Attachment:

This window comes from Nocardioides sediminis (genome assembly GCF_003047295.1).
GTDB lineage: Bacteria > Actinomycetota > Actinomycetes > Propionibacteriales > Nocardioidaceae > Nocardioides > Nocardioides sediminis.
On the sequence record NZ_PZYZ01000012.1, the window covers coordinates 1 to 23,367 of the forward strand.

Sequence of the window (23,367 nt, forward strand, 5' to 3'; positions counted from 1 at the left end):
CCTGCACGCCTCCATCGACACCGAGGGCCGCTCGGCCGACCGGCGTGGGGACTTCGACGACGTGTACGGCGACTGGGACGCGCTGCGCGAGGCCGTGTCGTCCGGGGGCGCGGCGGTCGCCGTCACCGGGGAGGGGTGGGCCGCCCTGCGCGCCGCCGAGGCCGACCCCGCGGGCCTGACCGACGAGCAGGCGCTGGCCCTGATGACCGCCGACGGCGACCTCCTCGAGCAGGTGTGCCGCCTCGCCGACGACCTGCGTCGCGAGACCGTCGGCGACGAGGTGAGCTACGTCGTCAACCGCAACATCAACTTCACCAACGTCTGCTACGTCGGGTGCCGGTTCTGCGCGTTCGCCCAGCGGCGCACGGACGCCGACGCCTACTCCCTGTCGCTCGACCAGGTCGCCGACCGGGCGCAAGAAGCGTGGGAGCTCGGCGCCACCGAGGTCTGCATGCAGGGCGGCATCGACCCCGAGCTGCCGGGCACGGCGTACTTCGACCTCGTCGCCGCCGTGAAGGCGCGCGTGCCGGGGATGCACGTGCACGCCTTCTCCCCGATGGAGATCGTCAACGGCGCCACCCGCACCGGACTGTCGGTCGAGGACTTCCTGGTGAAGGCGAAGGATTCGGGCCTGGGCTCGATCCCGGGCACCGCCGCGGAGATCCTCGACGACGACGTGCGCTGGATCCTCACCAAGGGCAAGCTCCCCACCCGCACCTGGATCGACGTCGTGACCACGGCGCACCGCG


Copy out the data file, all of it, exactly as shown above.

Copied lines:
This window comes from Nocardioides sediminis (genome assembly GCF_003047295.1).
GTDB lineage: Bacteria > Actinomycetota > Actinomycetes > Propionibacteriales > Nocardioidaceae > Nocardioides > Nocardioides sediminis.
On the sequence record NZ_PZYZ01000012.1, the window covers coordinates 1 to 23,367 of the forward strand.

Sequence of the window (23,367 nt, forward strand, 5' to 3'; positions counted from 1 at the left end):
CCTGCACGCCTCCATCGACACCGAGGGCCGCTCGGCCGACCGGCGTGGGGACTTCGACGACGTGTACGGCGACTGGGACGCGCTGCGCGAGGCCGTGTCGTCCGGGGGCGCGGCGGTCGCCGTCACCGGGGAGGGGTGGGCCGCCCTGCGCGCCGCCGAGGCCGACCCCGCGGGCCTGACCGACGAGCAGGCGCTGGCCCTGATGACCGCCGACGGCGACCTCCTCGAGCAGGTGTGCCGCCTCGCCGACGACCTGCGTCGCGAGACCGTCGGCGACGAGGTGAGCTACGTCGTCAACCGCAACATCAACTTCACCAACGTCTGCTACGTCGGGTGCCGGTTCTGCGCGTTCGCCCAGCGGCGCACGGACGCCGACGCCTACTCCCTGTCGCTCGACCAGGTCGCCGACCGGGCGCAAGAAGCGTGGGAGCTCGGCGCCACCGAGGTCTGCATGCAGGGCGGCATCGACCCCGAGCTGCCGGGCACGGCGTACTTCGACCTCGTCGCCGCCGTGAAGGCGCGCGTGCCGGGGATGCACGTGCACGCCTTCTCCCCGATGGAGATCGTCAACGGCGCCACCCGCACCGGACTGTCGGTCGAGGACTTCCTGGTGAAGGCGAAGGATTCGGGCCTGGGCTCGATCCCGGGCACCGCCGCGGAGATCCTCGACGACGACGTGCGCTGGATCCTCACCAAGGGCAAGCTCCCCACCCGCACCTGGATCGACGTCGTGACCACGGCGCACCGCG